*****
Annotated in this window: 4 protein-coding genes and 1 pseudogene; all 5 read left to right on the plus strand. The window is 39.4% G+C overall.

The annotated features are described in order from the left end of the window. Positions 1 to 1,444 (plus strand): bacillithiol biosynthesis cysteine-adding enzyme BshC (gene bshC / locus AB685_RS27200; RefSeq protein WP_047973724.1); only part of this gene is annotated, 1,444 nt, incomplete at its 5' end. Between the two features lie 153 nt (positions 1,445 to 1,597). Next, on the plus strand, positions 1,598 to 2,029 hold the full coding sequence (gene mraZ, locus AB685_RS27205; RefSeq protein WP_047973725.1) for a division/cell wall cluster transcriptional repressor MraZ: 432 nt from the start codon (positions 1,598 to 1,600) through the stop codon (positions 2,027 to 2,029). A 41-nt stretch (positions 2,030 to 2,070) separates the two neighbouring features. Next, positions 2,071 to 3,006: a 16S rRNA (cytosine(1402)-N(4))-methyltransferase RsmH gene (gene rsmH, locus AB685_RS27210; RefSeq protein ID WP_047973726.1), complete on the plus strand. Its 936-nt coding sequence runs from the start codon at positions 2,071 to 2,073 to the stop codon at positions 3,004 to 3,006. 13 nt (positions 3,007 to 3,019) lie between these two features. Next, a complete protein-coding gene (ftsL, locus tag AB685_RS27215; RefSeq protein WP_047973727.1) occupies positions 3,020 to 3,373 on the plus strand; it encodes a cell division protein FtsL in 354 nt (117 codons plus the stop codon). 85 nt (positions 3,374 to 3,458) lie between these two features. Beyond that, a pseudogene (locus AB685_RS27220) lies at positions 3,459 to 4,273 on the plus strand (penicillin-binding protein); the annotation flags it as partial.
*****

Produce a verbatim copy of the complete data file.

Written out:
Annotated in this window: 4 protein-coding genes and 1 pseudogene; all 5 read left to right on the plus strand. The window is 39.4% G+C overall.

The annotated features are described in order from the left end of the window. Positions 1 to 1,444 (plus strand): bacillithiol biosynthesis cysteine-adding enzyme BshC (gene bshC / locus AB685_RS27200; RefSeq protein WP_047973724.1); only part of this gene is annotated, 1,444 nt, incomplete at its 5' end. Between the two features lie 153 nt (positions 1,445 to 1,597). Next, on the plus strand, positions 1,598 to 2,029 hold the full coding sequence (gene mraZ, locus AB685_RS27205; RefSeq protein WP_047973725.1) for a division/cell wall cluster transcriptional repressor MraZ: 432 nt from the start codon (positions 1,598 to 1,600) through the stop codon (positions 2,027 to 2,029). A 41-nt stretch (positions 2,030 to 2,070) separates the two neighbouring features. Next, positions 2,071 to 3,006: a 16S rRNA (cytosine(1402)-N(4))-methyltransferase RsmH gene (gene rsmH, locus AB685_RS27210; RefSeq protein ID WP_047973726.1), complete on the plus strand. Its 936-nt coding sequence runs from the start codon at positions 2,071 to 2,073 to the stop codon at positions 3,004 to 3,006. 13 nt (positions 3,007 to 3,019) lie between these two features. Next, a complete protein-coding gene (ftsL, locus tag AB685_RS27215; RefSeq protein WP_047973727.1) occupies positions 3,020 to 3,373 on the plus strand; it encodes a cell division protein FtsL in 354 nt (117 codons plus the stop codon). 85 nt (positions 3,374 to 3,458) lie between these two features. Beyond that, a pseudogene (locus AB685_RS27220) lies at positions 3,459 to 4,273 on the plus strand (penicillin-binding protein); the annotation flags it as partial.